Germany and the Nazis: Can Trying a Sick Old Man Still Be A Lesson?

Germany and the Nazis: Can Trying a Sick Old Man Still Be A Lesson?©John MACDOUGALL / AFP
An activist with the International Auschwitz Committee rolls up a poster featuring Holocaust victim Anne Frank outside the regional court of Neubrandenburg during the first day of proceedings in the trial against former SS medic Hubert Zafke, accused of aiding in 3,681 murders in Auschwitz in 1944, on February 29, 2016.
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Germany’s judicial authorities intend to pursue Nazi war criminals down to the last one, however old they are. As a 95-year-old former Auschwitz nurse Hubert Zafke was due to go on trial on March 14 (the court in the eastern town of Neubrandenburg halted proceedings the same day against Hubert Zafke indefinitely after he received a doctor's note saying he was unfit to attend the hearing) , we have to ask the question: Do these trials for History still serve as a lesson? And are they not hiding the fact that some of the worst Nazi war criminals were freed in the 1950s? 

As early as 1948, French philosopher Vladimir Jankélévitch published “l’Imprescriptible”. He argued against the fact that at the time Nazi criminals could no longer be prosecuted 20 years after their incriminating acts. “It seems that 20 years is enough for their unforgivable acts to miraculously become forgivable,” he wrote. “A crime that was still punishable up to May 1965 thus becomes unpunishable in June, as if by a miracle.” In theory, if Adolf Eichmann, one of the architects of the Final Solution, had been arrested in June 1966 rather than kidnapped six years earlier – completely illegally – by an Israeli commando in Argentina, he could not legally have been prosecuted. Jankélévitch, through his commitment, was one of those who helped put an end to the idea of a cut-off date for prosecuting international crimes. “Forgiveness died in the death camps,” he wrote.  

Legislation has since been changed so that now only the death of the suspects can put an end to prosecutions. Now judicial time is not limited, except by the biological end of the Accused. Current events show this clearly. On Monday March 14, 95-year-old former Auschwitz nurse Hubert Zafke, who was in that post when Anne Frank’s convoy arrived, goes on trial before a German court.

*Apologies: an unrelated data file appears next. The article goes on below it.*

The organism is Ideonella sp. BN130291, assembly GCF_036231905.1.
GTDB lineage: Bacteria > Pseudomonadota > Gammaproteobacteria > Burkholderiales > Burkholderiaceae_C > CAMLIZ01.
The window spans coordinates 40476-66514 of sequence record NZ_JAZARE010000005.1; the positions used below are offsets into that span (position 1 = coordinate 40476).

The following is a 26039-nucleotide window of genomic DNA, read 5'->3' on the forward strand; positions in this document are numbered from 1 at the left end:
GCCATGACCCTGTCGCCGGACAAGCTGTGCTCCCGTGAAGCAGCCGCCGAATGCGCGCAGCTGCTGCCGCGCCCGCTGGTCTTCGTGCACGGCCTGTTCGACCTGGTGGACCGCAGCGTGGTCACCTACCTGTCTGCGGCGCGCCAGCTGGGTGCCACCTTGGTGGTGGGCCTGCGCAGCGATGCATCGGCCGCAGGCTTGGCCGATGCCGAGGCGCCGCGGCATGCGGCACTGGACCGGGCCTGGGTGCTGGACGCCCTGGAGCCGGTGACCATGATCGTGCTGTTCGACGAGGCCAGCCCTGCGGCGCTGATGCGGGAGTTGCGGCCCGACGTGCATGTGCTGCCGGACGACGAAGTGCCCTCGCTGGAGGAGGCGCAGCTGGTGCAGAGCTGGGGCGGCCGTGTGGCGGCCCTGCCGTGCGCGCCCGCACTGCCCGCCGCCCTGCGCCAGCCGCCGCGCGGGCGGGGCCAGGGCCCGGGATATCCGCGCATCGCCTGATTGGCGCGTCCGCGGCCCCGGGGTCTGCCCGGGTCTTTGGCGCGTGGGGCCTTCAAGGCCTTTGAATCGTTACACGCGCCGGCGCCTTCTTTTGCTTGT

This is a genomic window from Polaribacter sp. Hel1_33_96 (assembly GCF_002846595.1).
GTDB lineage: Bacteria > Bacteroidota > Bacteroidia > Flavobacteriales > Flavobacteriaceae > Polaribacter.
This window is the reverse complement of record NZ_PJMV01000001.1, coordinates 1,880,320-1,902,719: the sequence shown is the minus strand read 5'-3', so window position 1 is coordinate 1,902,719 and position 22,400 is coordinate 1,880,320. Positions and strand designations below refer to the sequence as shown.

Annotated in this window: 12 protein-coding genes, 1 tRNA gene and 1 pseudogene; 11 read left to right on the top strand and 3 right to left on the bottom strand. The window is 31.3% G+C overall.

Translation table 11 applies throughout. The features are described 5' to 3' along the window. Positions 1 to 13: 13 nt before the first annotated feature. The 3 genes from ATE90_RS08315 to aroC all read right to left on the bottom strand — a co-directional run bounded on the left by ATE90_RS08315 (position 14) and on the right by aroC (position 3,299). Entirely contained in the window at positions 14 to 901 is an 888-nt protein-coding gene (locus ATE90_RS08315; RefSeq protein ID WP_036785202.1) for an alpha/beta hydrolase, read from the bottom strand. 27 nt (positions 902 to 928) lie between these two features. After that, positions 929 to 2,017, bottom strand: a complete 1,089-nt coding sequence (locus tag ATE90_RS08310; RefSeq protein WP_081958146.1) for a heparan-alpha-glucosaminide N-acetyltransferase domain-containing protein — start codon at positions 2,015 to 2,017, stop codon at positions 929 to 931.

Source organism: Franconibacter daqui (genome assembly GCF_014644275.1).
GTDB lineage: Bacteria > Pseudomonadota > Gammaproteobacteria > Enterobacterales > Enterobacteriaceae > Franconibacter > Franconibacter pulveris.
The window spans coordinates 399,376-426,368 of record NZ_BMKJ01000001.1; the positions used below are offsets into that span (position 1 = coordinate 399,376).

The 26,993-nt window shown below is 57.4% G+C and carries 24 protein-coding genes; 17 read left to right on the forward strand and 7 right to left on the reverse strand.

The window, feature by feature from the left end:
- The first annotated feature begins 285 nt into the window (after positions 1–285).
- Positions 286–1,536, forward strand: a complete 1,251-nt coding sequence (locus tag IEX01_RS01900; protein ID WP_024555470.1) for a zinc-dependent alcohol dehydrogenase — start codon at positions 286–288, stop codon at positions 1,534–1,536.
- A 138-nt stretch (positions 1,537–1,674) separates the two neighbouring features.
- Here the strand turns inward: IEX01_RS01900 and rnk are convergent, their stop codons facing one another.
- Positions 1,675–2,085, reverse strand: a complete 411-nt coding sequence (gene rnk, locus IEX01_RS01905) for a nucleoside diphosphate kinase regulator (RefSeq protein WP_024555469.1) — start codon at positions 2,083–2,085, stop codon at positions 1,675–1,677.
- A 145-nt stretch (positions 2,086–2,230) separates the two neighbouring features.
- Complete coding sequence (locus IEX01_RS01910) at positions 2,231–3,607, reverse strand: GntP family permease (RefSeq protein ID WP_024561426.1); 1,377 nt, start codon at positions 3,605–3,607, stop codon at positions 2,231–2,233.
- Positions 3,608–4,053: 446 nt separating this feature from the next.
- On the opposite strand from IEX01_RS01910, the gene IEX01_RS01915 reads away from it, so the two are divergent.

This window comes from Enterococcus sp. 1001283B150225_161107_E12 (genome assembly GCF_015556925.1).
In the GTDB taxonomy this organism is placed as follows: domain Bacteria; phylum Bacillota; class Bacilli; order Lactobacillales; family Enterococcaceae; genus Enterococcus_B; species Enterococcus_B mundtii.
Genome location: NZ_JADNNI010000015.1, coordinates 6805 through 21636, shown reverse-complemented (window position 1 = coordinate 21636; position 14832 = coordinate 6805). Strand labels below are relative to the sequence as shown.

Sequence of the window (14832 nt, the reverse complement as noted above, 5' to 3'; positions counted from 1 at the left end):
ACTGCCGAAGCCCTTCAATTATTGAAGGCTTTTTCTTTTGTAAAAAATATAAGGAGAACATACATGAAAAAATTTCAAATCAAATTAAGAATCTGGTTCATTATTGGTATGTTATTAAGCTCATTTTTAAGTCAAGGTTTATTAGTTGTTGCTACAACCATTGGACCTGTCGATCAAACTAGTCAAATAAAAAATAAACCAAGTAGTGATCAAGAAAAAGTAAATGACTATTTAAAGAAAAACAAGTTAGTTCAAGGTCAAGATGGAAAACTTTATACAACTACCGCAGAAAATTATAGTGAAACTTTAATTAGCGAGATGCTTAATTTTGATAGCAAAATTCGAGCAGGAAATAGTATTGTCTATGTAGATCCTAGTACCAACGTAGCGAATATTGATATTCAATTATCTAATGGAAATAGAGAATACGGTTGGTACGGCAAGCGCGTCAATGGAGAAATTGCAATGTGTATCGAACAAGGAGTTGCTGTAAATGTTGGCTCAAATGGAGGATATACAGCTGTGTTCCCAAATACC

This trial is problematic, to say the least. The main risk is that the trial concentrates not on his “complicity” in the gassing of 3,681 Jews 72 years ago but on his current physical and psychological capacities. The court has admitted that he has “weak cognitive capacities”. A new medical report (contested by the civil parties) says Zafke is “victim to suicidal thoughts, stress and hypertension” and unable to follow his trial. 

In the post-war years, Jankélévitch’s desire to see the 20-year cut-off date for prosecution of war criminals lifted was justified. But decades later the context has changed. In Zafka’s case there are two main dangers. Firstly, given the age of the Accused, any sentence will in reality be negligible. And then, the value of the trial in terms of serving as a lesson terms is highly uncertain, given the weak mental and physical state of the Accused. Is public opinion not going to transform the criminal into a victim of much too belated prosecution? 

“Congratulations for good work” 

The paradox is all the stronger since while German justice is now extremely harsh with men at the end of their lives who were only executors of the extermination machine, in the 1950s German Chancellor Konrad Adenauer sought to satisfy public opinion by persuading Washington to free all the Nazi war criminals, including some commanders of the “Shoah by bullets” responsible for the deaths of two million men, women and children. In 1955, all the war criminals were released, apart from ten whose crimes were particularly terrible. In 1958, men like Biberstein, Klingelhoefer and Ott were freed, although they commanded on the Eastern Front sinister units like the Einsatzgruppen, whose mandate was to liquidate Jewish populations. Peter Maguire’s book “Law and War, an American Story” (Colombia University Press) sheds light on this discreet process of liberating Nazi war criminals. Cold War America, wanting the West Germans on their side if it came to conflict with the Soviets, thus freed all the war criminals except those tried at Nuremberg, because they would have needed Soviet approval. A State Department telegram “congratulates” the US diplomat that handled these liberations for “a fine job”, recalls Maguire. 

In retrospect, Realpolitik and mythology have come up trumps. History will remember the determination of the judges at Nuremberg and then of the German courts to prosecute Nazi war criminals down to the last one, whatever their age, and will no doubt forget other times when some of the worst Nazi criminals were set free.